More thoughts on junk touching
Why is all this happening with the TSA searches? Why now? It’s a good question. There’s some confusion about whether or not the body scan or the invasive pat downs are separate issues, which is giving Will Saletan an excuse to say that people should just acquiesce to the scanner and stop throwing fits. But the problem is that they escalated the amount of groping you have to endure if you say you don’t want to be scanned. Plus, there’s a problem with framing this as a choice, as Lindsay notes.
Saletan purports to be an expert on applied ethics, yet he is blind to the sexualized coercion implicit in the “choice” between allowing a stranger in another room to see your naked body vs. having your junk touched.
She expresses a concern that a National Opt-Out Day would be used not to stop the searches, but to privatize the searches. That’s a distinct possibility, but I think it’s true regardless of how people protest. If opt-out days actually are organized effectively, they can be used as protests against whoever the hell is groping people in airports, so I’m coming around to the idea that it might be a good idea. My main concern is that opt-outers will be seen by non-opting-out passengers as the enemy, and the point of the protest could be lost. But the problem of backlash is true of any protest.
Anyway, more Lindsay:
Ostensibly giving passengers a choice between a scan and a pat-down makes the invasion of privacy seem more acceptable. It gives the passenger the illusion of control. We’re so busy playing “scan or grope?” that we forget to ask why we’re paying for scanners the TSA can’t even justify with a cost-benefit analysis.
This is the way it works. Invasions of basic privacy are tied to “choice”, to make it easier for people to blame the victim. You’re seeing this in action here with some people saying, “Well, you don’t have to fly,” and certainly with the “choice” between the scanner and the groping. But, as Lindsay explains, that doesn’t quite work, since sometimes you’re groped after the scan, and some airports don’t have scanners, making the grope mandatory. The “you don’t have to fly” thing is also bullshit, but it’s precisely the kind of bullshit women have been putting up with for millenia when it comes to restraints put on our freedom of movement and association. If you get raped, well, it was your choice to go out without supervision/and drink/wearing that. Obviously, restrictions on woman’s access to abortion and contraception are justified by saying you had the choice to keep your legs shut. And so on. This is why “women’s issues” are inseparable from police state issues, or letting a bunch of assholes work as a voluntary police abuse force of rapists.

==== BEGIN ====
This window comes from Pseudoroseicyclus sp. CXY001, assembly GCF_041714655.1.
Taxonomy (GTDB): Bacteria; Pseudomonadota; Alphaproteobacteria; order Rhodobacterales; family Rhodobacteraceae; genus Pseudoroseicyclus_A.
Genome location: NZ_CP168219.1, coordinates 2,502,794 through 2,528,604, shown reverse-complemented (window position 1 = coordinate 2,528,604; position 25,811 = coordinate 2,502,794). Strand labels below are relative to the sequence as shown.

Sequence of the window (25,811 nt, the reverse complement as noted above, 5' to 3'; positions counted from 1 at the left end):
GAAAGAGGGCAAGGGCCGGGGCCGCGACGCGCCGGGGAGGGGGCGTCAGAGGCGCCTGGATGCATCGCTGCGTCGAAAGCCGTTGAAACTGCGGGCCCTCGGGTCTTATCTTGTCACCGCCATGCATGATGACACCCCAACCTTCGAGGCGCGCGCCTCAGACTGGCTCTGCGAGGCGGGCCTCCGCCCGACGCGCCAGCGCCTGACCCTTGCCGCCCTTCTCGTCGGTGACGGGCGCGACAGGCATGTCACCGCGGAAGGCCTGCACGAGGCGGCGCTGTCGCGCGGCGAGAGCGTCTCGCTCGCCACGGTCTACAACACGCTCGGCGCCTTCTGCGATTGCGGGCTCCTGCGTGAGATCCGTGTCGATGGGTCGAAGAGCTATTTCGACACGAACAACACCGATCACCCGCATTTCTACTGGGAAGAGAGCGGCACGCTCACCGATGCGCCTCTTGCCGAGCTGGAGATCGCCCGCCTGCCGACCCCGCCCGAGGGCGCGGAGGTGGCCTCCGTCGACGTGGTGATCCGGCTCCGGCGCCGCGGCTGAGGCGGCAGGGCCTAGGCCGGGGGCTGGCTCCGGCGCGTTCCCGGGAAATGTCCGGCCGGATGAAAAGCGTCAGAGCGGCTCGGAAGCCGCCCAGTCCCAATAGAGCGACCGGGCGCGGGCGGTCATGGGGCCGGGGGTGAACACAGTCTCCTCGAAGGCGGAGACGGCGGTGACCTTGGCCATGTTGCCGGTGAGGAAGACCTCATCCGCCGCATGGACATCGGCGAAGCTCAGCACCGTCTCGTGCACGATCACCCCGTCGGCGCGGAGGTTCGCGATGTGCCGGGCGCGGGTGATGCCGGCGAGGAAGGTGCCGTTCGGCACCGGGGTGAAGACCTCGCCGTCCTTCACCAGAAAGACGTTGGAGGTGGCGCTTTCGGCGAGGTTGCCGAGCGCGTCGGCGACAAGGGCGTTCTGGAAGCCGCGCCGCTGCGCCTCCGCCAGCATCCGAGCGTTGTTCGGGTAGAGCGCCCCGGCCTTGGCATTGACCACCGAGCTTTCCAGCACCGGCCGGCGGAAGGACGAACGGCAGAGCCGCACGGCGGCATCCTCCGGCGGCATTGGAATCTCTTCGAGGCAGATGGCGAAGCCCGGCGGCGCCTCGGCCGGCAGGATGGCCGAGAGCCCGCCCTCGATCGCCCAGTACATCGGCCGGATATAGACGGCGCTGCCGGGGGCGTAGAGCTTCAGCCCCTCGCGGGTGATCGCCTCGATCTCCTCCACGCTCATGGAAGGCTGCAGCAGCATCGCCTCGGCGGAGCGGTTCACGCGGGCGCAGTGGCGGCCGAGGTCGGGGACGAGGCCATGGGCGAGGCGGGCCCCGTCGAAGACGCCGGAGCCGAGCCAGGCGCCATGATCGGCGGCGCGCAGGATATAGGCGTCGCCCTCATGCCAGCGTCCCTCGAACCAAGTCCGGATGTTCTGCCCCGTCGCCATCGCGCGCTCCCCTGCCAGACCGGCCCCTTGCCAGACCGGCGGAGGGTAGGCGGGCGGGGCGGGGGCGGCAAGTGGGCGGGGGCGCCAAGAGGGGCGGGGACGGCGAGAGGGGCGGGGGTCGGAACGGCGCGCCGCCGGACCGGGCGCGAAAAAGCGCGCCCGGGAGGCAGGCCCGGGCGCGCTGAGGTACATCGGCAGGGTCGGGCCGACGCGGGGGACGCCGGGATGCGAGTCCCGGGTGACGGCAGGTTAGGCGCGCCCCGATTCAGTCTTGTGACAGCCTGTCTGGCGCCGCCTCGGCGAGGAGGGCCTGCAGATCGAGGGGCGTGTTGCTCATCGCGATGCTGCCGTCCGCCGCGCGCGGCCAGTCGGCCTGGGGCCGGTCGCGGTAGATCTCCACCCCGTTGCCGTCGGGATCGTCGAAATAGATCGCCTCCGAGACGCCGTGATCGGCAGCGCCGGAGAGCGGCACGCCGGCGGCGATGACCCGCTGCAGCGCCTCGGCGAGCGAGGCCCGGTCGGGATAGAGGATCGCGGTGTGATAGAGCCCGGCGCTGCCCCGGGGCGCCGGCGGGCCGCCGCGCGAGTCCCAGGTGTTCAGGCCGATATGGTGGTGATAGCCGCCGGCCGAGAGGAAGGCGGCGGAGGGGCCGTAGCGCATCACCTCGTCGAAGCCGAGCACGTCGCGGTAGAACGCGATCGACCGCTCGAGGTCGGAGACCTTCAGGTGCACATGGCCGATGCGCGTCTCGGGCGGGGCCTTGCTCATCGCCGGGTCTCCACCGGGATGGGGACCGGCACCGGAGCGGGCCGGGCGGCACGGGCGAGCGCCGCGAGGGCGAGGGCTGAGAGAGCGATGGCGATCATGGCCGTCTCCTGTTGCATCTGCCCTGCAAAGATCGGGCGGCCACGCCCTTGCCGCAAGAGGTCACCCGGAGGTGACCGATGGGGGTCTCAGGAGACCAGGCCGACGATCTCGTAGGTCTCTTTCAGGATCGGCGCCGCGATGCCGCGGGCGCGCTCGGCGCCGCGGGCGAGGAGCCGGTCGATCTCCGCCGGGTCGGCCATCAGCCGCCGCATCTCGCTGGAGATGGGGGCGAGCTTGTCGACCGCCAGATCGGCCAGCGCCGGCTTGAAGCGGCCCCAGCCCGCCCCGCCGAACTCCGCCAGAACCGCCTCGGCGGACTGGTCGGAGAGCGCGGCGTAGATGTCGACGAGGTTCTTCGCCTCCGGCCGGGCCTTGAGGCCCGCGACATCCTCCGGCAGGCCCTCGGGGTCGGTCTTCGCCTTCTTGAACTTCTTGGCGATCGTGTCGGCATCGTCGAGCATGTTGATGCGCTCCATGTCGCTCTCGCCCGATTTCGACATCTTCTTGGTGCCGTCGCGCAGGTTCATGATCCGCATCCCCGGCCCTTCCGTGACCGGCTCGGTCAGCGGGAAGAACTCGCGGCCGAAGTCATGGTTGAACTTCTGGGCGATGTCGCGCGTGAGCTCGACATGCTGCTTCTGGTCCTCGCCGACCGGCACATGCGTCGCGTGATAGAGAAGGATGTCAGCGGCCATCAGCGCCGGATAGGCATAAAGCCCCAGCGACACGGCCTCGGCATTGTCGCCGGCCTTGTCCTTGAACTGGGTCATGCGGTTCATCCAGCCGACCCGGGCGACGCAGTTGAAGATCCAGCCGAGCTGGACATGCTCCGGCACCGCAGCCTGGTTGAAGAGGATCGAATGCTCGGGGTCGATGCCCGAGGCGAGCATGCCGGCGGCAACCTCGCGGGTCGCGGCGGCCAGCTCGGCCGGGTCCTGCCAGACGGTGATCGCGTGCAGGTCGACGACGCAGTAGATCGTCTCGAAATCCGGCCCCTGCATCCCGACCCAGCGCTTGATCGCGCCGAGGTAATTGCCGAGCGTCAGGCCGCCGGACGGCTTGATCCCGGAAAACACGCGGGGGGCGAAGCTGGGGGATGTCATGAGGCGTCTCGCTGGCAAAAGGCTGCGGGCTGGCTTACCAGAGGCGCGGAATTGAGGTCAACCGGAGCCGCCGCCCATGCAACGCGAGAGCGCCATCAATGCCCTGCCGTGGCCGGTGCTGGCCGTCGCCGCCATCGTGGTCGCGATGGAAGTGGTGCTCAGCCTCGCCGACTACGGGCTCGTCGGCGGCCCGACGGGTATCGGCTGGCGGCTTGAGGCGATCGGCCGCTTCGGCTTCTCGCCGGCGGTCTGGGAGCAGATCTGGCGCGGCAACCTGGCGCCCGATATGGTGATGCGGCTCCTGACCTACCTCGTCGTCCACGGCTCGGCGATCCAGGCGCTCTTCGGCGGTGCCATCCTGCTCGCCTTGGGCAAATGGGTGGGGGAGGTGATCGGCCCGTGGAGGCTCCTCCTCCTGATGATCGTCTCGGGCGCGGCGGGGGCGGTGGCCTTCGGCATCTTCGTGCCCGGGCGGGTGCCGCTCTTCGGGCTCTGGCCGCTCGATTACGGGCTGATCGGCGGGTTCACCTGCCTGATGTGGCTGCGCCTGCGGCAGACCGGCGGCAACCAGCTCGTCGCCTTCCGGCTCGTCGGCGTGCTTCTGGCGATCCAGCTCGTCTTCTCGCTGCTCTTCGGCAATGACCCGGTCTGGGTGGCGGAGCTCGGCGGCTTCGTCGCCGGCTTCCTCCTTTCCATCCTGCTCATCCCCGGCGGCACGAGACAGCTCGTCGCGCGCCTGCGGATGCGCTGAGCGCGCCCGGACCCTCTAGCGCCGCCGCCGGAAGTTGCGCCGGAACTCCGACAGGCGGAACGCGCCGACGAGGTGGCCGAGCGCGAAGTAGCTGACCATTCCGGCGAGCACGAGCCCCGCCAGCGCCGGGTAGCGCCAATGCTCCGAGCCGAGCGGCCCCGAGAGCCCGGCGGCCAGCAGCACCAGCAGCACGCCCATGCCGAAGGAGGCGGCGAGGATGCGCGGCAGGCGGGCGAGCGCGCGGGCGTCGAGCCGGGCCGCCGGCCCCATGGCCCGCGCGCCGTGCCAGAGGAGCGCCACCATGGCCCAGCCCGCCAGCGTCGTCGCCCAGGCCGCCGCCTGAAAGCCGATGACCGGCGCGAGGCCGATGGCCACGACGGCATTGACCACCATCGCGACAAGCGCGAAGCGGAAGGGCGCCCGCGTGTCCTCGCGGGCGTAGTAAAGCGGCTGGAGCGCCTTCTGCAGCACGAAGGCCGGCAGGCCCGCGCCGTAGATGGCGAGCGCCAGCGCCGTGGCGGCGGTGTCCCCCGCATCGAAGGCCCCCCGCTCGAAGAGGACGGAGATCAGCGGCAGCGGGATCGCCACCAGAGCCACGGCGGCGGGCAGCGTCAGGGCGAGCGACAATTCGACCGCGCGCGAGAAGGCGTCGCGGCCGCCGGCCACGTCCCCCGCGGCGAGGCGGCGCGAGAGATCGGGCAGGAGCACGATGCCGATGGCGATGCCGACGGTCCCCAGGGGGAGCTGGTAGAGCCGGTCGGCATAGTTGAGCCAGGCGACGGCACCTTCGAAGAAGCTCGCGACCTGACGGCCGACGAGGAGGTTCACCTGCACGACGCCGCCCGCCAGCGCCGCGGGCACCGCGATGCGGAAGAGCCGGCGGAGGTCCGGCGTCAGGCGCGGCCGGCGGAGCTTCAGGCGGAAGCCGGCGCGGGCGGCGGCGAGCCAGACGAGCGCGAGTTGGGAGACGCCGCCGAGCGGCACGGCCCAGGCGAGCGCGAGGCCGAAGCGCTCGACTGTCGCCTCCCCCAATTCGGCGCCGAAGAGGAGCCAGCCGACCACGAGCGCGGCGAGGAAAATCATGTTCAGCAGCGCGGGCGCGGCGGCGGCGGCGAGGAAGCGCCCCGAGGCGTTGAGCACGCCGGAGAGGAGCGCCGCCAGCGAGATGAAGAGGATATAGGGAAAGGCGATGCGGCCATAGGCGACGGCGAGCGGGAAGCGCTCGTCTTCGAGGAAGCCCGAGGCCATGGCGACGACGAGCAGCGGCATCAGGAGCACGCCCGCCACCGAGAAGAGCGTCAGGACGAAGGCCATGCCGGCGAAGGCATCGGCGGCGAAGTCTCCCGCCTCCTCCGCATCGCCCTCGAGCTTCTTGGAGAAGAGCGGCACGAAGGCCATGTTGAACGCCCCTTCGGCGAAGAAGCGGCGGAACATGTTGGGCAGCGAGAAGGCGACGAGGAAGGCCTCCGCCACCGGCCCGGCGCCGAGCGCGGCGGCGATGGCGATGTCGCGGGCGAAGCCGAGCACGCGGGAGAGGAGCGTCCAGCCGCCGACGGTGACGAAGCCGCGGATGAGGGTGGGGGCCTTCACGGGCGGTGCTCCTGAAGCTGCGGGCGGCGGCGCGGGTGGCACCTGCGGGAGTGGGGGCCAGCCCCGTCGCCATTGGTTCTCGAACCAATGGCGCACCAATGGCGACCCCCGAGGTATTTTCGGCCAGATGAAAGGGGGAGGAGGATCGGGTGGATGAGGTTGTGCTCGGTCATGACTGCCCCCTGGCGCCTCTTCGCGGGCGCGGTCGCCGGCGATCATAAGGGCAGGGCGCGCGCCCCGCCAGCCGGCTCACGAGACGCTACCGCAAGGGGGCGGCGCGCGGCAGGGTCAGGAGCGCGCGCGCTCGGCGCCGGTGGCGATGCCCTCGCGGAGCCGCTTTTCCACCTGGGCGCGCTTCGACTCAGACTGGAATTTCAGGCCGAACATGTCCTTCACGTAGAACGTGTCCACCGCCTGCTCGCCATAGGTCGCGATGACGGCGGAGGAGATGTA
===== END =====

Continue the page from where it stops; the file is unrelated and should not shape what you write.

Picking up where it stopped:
So why now? There’s another reason for the false choice. Lindsay again:
My theory is that the agency wants to bully people into submitting to their very expensive and unpopular new toys…..
The new body search procedure seems designed to make the scanners look attractive by comparison.
When you tell people, get the scan or we’ll grab your genitals, you’ll take the former. Why is it so important that people take the former? To save time, for one, which is why the protest being suggested is to jam up the works by having people in large groups demand the pat down. But I suspect there’s another reason, as well. (Via.)
The companies with multimillion-dollar contracts to supply American airports with body-scanning machines more than doubled their spending on lobbying in the past five years and hired several high-profile former government officials to advance their causes in Washington, government records show.
L-3 Communications, which has sold $39.7 million worth of the machines to the federal government, spent $4.3 million trying to influence Congress and federal agencies during the first nine months of this year, up from $2.1 million in 2005, lobbying data compiled by the Center for Responsive Politics show. Its lobbyists include Linda Daschle, a former Federal Aviation Administration official.
Rapiscan Systems, meanwhile, has spent $271,500 on lobbying so far this year, compared with $80,000 five years earlier. It has faced criticism for hiring Michael Chertoff, the former Homeland Security secretary, last year. Chertoff has been a prominent proponent of using scanners to foil terrorism. The government has spent $41.2 million with Rapiscan.
You know you’ve fucked with privileged people when USA Today suddenly starts engaging in the investigative journalism of government corruption that you usually only find in places like The Nation.
Point is, there’s a lot of money to be made by selling scanners to airports. And there’s a revolving door between people who work in high levels of government and those profiting off selling these devices. It’s in the financial interest of these corporations that are lobbying the hell out of this to have you told that you use their products or you have your junk touched.
Yep, we seem to have reached that stage of capitalism where sexual abuse is being used as a threat to get people (taxpayers in this case) to spend money to pad corporate profits. I wonder, once wingnut America figures that one out, if they’ll calm down with the outrage? I mean, the free market is why you have to submit to the groping! Suggesting your privacy comes before their profits is just as good as saying that you’re a dirty commie, didn’t you know?